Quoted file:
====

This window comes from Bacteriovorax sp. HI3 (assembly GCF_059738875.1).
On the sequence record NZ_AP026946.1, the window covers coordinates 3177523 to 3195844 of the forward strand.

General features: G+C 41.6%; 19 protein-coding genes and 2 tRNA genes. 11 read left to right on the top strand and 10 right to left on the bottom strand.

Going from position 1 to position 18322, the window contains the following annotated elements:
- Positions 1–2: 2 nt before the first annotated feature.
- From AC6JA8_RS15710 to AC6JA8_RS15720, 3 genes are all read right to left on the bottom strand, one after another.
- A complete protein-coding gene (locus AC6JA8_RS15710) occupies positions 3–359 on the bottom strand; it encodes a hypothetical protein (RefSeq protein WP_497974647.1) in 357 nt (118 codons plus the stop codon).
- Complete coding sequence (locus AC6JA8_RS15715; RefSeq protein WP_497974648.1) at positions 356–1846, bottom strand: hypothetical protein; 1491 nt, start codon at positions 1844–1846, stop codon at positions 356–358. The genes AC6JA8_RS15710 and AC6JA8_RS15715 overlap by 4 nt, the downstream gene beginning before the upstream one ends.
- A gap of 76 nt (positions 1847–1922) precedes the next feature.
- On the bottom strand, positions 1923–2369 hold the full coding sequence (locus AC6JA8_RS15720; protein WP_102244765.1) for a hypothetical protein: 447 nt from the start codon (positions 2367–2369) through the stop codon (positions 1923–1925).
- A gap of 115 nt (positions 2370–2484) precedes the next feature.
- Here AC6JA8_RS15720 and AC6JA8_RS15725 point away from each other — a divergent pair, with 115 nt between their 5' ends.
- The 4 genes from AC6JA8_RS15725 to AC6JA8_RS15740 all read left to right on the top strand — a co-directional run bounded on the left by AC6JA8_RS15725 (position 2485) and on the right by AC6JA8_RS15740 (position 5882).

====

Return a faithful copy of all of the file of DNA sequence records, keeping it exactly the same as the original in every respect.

This window comes from Bacteriovorax sp. HI3 (assembly GCF_059738875.1).
On the sequence record NZ_AP026946.1, the window covers coordinates 3177523 to 3195844 of the forward strand.

General features: G+C 41.6%; 19 protein-coding genes and 2 tRNA genes. 11 read left to right on the top strand and 10 right to left on the bottom strand.

Going from position 1 to position 18322, the window contains the following annotated elements:
- Positions 1–2: 2 nt before the first annotated feature.
- From AC6JA8_RS15710 to AC6JA8_RS15720, 3 genes are all read right to left on the bottom strand, one after another.
- A complete protein-coding gene (locus AC6JA8_RS15710) occupies positions 3–359 on the bottom strand; it encodes a hypothetical protein (RefSeq protein WP_497974647.1) in 357 nt (118 codons plus the stop codon).
- Complete coding sequence (locus AC6JA8_RS15715; RefSeq protein WP_497974648.1) at positions 356–1846, bottom strand: hypothetical protein; 1491 nt, start codon at positions 1844–1846, stop codon at positions 356–358. The genes AC6JA8_RS15710 and AC6JA8_RS15715 overlap by 4 nt, the downstream gene beginning before the upstream one ends.
- A gap of 76 nt (positions 1847–1922) precedes the next feature.
- On the bottom strand, positions 1923–2369 hold the full coding sequence (locus AC6JA8_RS15720; protein WP_102244765.1) for a hypothetical protein: 447 nt from the start codon (positions 2367–2369) through the stop codon (positions 1923–1925).
- A gap of 115 nt (positions 2370–2484) precedes the next feature.
- Here AC6JA8_RS15720 and AC6JA8_RS15725 point away from each other — a divergent pair, with 115 nt between their 5' ends.
- The 4 genes from AC6JA8_RS15725 to AC6JA8_RS15740 all read left to right on the top strand — a co-directional run bounded on the left by AC6JA8_RS15725 (position 2485) and on the right by AC6JA8_RS15740 (position 5882).